I know that miners can adjust the timestamp of a block, but can they control the exact timestamp datetime (within the +-2h rule)?

For example:
A miner mines a block at 2013-08-08 08:01:34.
Can the miner change the block timestamp to 2013-08-08 08:08:08?

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    In theory this is certainly possible - but they have the decide what timestamp they want before starting to mine. Is your question about theory or practice? Commented Aug 7, 2013 at 21:13
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    So the answer is yes --- For my question this is theory only. This doesn't really affect bitcoin but the coins that are using a moving average to calculate the difficulty. If the moving average is short enough and a miner have majority of hash power the miner could create a chain of blocks with 0s timestamp apart and mess up the difficulty. --- very unlikely though.
    – user6266
    Commented Aug 7, 2013 at 22:08
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    And also this means that you can not use the block timestamp as a random time function. -- thank you Pieter for you answer.
    – user6266
    Commented Aug 7, 2013 at 22:17

2 Answers 2


Bitcoin miners can construct the block header, including the timestamp, however they want, as long as it adheres to the consensus rules. The shift you describe is well inside the 2 hour timerange, so it can be done when setting out to mine the block. It cannot however be done once the block is mined as the timestamp is part of the header, which is hashed into the PoW, hence changing the timestamp would invalidate the proof of work.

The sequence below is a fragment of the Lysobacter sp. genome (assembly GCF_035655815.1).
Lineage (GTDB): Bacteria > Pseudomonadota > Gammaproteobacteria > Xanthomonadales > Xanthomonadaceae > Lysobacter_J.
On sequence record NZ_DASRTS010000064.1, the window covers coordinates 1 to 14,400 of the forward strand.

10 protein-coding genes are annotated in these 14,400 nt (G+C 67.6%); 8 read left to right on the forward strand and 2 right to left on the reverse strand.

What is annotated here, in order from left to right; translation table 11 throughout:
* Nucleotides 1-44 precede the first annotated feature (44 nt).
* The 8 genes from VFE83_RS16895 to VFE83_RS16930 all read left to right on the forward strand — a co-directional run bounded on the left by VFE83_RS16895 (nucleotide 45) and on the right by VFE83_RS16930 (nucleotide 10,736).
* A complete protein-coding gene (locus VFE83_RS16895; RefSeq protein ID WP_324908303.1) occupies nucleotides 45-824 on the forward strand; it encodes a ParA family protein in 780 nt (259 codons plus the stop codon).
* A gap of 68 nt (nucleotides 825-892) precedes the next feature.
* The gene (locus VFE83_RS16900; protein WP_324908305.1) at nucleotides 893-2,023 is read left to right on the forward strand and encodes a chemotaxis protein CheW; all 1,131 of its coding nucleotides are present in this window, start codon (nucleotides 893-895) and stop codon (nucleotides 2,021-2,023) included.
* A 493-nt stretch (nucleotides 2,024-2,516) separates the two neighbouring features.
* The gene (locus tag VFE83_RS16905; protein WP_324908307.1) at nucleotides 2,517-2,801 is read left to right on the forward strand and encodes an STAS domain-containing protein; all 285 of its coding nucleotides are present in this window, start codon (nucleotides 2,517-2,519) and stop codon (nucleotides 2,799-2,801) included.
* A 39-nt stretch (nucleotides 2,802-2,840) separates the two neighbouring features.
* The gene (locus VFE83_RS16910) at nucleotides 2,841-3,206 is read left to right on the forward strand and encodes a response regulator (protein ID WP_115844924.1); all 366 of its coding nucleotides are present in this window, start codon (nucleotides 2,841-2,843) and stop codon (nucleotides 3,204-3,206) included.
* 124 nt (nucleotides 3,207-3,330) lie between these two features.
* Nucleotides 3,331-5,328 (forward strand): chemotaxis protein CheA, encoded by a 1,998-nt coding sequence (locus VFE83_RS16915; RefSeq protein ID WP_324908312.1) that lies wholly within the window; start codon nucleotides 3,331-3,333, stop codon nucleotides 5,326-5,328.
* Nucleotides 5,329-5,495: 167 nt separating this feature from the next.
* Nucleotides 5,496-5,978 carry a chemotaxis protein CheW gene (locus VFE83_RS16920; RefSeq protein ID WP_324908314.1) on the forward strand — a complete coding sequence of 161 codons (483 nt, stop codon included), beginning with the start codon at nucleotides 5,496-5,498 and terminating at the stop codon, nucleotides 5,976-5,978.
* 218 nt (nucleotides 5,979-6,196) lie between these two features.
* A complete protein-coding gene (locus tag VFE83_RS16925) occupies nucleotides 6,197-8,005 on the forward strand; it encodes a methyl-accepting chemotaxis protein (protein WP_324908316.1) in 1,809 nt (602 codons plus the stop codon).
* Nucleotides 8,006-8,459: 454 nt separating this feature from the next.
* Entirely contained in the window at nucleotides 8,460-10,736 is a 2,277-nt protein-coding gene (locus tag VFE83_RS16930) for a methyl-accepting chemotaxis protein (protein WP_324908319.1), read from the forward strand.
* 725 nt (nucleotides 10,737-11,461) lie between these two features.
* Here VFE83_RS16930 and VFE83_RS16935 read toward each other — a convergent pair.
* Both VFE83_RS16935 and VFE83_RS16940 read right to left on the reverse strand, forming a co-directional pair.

Most miners however prefer to increase/decrease the timestamp in order to have a simple way to alter the header, thus more hashes to compute. This is sometimes called time-rolling and is performed on top of the nonce-rolling.

  • 1
    Your answer might be confusing, as the asker seems to propose to change the timestamp after a block is found. You might want to clarify that this is not possible (although, I think I have been clear on that in my answer).
    – Murch
    Commented Jun 25, 2015 at 8:31
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    Thanks for the correction, I must have missed the fact that he is asking for a posteriori modifications of a block.
    – cdecker
    Commented Jun 25, 2015 at 8:53

The timestamp is part of the input for the mining process.

So, the miner can set an arbitrary timestamp, but must decide before hashing what timestamp he wants a potential block to have.

He cannot change the timestamp after finding a block, because the timestamp is part of the block, and a different one wouldn't be valid. To change the timestamp, he would have to start over mining.

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